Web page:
I must admit I’m partial to a nice beer, and have occasionally toyed with the idea of home brewing – partly out of curiosity, and partly out of a deep resentment for paying £4.00 for a pint of fizzy piss in my local. But something has always put me off. Home brew seems like something pigeon-fanciers do. Men in novelty jumpers. Men hiding from the ball-and-chain in an allotment shed.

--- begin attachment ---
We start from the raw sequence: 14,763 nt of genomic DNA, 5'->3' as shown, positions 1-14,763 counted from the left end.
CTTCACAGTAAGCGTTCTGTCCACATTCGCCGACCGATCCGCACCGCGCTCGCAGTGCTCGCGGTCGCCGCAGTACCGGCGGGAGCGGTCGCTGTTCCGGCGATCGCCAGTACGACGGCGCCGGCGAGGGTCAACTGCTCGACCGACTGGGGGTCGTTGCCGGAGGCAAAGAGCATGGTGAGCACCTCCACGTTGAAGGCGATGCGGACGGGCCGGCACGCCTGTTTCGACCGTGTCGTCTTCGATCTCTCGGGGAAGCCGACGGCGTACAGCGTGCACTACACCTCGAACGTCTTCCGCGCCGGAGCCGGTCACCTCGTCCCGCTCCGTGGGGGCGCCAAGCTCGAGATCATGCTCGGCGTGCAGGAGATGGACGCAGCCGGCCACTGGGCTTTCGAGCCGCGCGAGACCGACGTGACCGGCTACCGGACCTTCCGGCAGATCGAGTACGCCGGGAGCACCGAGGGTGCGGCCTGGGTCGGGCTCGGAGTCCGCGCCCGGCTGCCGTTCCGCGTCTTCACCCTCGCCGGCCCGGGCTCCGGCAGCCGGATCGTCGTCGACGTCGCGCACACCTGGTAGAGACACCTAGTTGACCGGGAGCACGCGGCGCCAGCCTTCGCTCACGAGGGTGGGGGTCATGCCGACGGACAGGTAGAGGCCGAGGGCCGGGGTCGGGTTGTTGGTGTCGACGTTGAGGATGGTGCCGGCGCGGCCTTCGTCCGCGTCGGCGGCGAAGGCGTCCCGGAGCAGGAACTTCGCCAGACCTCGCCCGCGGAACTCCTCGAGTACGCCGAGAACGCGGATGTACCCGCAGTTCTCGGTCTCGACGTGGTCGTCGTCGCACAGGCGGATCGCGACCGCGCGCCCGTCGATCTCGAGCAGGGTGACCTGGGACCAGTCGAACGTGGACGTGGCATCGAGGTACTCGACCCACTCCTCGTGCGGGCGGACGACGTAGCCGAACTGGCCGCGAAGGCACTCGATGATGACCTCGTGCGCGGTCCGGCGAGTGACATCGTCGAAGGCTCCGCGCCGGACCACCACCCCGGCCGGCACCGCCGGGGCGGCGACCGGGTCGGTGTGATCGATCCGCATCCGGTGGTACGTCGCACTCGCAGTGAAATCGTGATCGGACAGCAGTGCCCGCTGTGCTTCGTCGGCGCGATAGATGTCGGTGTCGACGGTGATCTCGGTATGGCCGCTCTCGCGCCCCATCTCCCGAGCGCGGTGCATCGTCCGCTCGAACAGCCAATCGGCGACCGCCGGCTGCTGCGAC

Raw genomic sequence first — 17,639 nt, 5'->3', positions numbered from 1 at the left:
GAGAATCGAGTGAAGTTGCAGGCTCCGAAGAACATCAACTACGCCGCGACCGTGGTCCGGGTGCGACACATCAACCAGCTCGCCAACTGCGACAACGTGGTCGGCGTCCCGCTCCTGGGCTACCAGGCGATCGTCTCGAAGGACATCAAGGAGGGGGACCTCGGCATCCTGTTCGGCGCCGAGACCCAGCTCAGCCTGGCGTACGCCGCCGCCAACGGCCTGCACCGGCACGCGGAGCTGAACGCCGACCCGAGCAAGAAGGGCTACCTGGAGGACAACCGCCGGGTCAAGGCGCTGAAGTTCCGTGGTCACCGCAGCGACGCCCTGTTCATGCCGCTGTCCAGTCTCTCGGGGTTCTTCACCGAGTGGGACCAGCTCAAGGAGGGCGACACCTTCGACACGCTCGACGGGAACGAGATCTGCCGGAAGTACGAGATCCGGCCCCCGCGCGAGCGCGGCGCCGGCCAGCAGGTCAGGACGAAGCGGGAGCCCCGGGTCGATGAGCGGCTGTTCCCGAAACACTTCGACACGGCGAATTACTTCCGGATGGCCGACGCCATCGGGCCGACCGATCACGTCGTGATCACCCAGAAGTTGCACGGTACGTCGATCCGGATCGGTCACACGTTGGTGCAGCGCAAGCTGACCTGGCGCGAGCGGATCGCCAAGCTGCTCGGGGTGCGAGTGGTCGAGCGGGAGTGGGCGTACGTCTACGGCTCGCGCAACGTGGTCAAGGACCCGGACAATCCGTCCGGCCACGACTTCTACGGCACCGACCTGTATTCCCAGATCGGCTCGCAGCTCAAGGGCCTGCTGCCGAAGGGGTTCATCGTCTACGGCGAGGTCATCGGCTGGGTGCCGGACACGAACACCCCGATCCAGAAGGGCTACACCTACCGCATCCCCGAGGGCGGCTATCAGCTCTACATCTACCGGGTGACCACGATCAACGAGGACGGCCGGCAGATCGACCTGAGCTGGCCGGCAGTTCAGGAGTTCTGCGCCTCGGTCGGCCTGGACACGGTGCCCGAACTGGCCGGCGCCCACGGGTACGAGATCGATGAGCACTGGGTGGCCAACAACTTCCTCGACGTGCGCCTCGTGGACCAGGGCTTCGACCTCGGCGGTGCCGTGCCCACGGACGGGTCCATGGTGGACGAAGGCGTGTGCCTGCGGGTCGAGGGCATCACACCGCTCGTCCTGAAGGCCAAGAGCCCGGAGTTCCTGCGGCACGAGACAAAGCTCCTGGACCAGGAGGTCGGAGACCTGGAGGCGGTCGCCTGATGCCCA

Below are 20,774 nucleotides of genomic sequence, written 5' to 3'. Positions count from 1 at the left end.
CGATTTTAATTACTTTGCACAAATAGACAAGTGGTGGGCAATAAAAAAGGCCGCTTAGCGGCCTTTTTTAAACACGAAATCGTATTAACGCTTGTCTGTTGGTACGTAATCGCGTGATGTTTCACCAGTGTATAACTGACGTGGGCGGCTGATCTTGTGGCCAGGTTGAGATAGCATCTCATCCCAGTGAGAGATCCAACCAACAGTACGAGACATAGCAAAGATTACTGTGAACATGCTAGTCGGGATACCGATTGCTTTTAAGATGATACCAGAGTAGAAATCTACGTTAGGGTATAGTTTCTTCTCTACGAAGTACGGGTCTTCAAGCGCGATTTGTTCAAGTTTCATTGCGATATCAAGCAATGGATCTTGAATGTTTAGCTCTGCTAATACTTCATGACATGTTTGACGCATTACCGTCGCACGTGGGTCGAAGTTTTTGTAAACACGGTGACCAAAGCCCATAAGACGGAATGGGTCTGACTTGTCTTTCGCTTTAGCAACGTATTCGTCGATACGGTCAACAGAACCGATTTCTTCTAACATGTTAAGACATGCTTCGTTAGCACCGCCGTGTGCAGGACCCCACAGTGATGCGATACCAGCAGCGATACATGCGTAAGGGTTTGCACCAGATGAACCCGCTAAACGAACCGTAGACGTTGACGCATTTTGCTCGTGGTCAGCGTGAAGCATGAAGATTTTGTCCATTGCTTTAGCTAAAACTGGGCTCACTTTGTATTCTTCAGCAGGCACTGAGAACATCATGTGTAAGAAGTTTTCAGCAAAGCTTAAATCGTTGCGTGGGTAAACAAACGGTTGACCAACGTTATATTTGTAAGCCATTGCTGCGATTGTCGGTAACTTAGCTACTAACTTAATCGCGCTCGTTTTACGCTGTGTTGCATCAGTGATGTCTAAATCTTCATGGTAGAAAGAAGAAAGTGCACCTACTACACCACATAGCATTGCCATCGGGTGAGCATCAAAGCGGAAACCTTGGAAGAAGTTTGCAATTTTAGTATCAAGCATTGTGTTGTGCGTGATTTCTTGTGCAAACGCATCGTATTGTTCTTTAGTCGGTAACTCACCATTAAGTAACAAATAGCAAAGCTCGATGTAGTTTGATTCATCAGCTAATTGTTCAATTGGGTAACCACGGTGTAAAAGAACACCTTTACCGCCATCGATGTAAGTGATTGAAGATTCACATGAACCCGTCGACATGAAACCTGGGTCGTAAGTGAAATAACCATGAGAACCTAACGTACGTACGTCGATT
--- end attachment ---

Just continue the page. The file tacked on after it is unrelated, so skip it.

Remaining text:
Drygate in Glasgow offers an alternative to the furtive garage experiments of DIY brewing. This former box factory was converted by Graven Images and is now a full-on professional brewery, and is opening up its doors, and equipment, to groups who fancy making their own beer – the pre-booked sessions are around £200. The main Drygate brewery operation is visible to visitors in the bar through huge windows, so you can see how the ale you’re supping made it to the tap. Beers including Bearface Lager and Gladeye IPA are produced and bottled on site – with label artwork part of tasty branding job by fellow Glaswegians, D8 – and Drygate is hoping to hit one million litres of craft beer in its first year. Award-winning gastro-pub The Vintage is expanding from its Edinburgh base to provide a restaurant aspect to the experience. Drygate is to be found in the city’s East End, surrounded by the industrial scale Tennent’s brewery, the Necropolis and the Drygate housing towers.